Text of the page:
“She’s still a bit in shock, Kam. Don’t try to rush her. Just let her tell you what’s going on.”
She nodded her head and readjusted her purse once again before Wallace pushed the door open. He walked in and she followed behind cautiously, her legs suddenly feeling heavier than they had before. The beeps of various machines and the hum of a small television in the corner filled the hospital room as silent expressions of five other family members acknowledged Kamryn’s presence before returning their eyes to the floor. Fighting off the overwhelm, Kam focused her attention on the small, teenage girl laying in the hospital bed with her back turned. She looked even smaller than Kamryn remembered and the hospital gown barely clung to the tops of her shoulders.
“Hey baby,” Kamryn said, her voice cracking under the weight of those words.
“Mommy?” the girl asked weakly, uncertain if she was hearing things. She turned over and met eyes with Kamryn whose face flooded with tears at the sight of seeing her fifteen-year-old daughter, who sobbed uncontrollably and everyone in the room leapt to their feet on instinct. Wallace waved them off and allowed Kamryn the chance to console her.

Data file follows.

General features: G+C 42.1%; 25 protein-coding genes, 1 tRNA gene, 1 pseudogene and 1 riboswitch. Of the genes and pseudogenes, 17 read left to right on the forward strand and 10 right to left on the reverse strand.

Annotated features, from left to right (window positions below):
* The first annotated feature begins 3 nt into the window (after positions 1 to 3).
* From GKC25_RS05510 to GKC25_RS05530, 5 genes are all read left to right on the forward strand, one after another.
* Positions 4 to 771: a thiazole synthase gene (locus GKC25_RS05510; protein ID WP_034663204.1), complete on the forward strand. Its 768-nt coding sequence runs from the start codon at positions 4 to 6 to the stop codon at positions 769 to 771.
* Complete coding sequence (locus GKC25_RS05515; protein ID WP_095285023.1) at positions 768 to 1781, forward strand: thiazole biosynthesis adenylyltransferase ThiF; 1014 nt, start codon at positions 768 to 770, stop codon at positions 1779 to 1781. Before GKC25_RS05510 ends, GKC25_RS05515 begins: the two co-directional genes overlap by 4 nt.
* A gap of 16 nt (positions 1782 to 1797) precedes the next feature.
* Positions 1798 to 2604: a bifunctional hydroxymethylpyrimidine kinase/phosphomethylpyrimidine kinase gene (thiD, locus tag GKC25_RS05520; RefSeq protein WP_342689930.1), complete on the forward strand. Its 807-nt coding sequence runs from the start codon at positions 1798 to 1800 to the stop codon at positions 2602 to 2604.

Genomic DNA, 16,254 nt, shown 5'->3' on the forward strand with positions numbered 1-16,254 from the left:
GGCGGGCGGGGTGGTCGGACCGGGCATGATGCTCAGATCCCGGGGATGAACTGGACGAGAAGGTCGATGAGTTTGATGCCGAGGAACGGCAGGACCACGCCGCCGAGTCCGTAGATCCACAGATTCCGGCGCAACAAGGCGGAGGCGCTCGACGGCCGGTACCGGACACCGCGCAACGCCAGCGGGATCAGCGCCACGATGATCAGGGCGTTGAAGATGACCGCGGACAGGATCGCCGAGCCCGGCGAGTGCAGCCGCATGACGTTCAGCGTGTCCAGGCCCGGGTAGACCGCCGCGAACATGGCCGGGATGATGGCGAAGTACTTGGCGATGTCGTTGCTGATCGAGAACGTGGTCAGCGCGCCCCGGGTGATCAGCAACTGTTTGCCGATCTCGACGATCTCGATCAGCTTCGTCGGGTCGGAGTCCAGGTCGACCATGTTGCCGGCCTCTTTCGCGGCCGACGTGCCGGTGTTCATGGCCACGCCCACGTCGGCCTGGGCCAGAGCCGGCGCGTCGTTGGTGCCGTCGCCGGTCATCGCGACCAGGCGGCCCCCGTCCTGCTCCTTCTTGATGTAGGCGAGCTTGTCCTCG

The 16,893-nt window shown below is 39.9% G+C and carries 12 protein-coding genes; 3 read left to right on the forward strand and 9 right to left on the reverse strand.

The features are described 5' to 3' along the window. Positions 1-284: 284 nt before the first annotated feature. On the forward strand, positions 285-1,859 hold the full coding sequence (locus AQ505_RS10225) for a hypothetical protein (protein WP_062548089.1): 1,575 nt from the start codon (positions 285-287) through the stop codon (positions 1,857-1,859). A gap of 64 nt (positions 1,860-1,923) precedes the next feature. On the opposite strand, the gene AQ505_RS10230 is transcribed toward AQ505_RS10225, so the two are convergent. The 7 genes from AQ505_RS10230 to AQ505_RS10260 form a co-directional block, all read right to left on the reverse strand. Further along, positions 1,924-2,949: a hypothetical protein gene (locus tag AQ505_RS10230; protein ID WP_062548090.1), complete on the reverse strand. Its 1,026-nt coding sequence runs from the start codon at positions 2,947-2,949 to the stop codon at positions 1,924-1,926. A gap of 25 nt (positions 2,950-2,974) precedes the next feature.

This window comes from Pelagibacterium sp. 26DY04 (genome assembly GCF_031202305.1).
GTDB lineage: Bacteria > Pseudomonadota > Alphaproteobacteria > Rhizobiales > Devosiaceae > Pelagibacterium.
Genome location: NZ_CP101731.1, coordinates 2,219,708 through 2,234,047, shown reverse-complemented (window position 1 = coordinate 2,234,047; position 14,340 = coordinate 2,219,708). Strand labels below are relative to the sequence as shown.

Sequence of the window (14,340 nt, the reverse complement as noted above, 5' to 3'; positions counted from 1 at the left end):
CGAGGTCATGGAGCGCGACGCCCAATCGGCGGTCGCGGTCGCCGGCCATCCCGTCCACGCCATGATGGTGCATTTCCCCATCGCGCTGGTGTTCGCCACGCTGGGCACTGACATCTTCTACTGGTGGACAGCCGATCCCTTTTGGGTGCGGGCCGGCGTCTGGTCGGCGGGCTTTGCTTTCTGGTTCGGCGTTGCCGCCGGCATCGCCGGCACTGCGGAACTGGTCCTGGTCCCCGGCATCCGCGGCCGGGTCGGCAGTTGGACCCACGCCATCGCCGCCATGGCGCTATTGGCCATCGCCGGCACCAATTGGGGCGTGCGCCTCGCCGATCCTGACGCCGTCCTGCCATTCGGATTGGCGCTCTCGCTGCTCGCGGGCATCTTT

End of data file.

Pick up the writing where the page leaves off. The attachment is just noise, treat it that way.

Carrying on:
Unclear of what to do, Kamryn’s eyes met Wallace’s as he mouthed instructions to embrace her. Finally, the light bulb went off and she wrapped her arms around the young girl’s shoulders. For several moments, the two whimpered together and hugged as the others in the room emptied out except for Wallace, who planted himself in a chair in the corner.
“I’m sorry I wasn’t here for you, babygirl. I’m sorry that… that I’ve been gone,” she said.
“It’s okay. It’s…”
“I know, baby. I know. Just tell me what happened.”
“It all happened so fast. I saw her though, Mama. I saw her face even I told them I didn’t want to. I told them a thousand times. But as soon as I saw her, I didn’t want to let her go. They told me I had to… but I just couldn’t. It’s not fair, Mommy. I already loved her and they won’t let me see her or hold her or anything. They won’t even tell me if she’s okay. She’s already…” The girl’s thoughts trailed off and she began to sob again.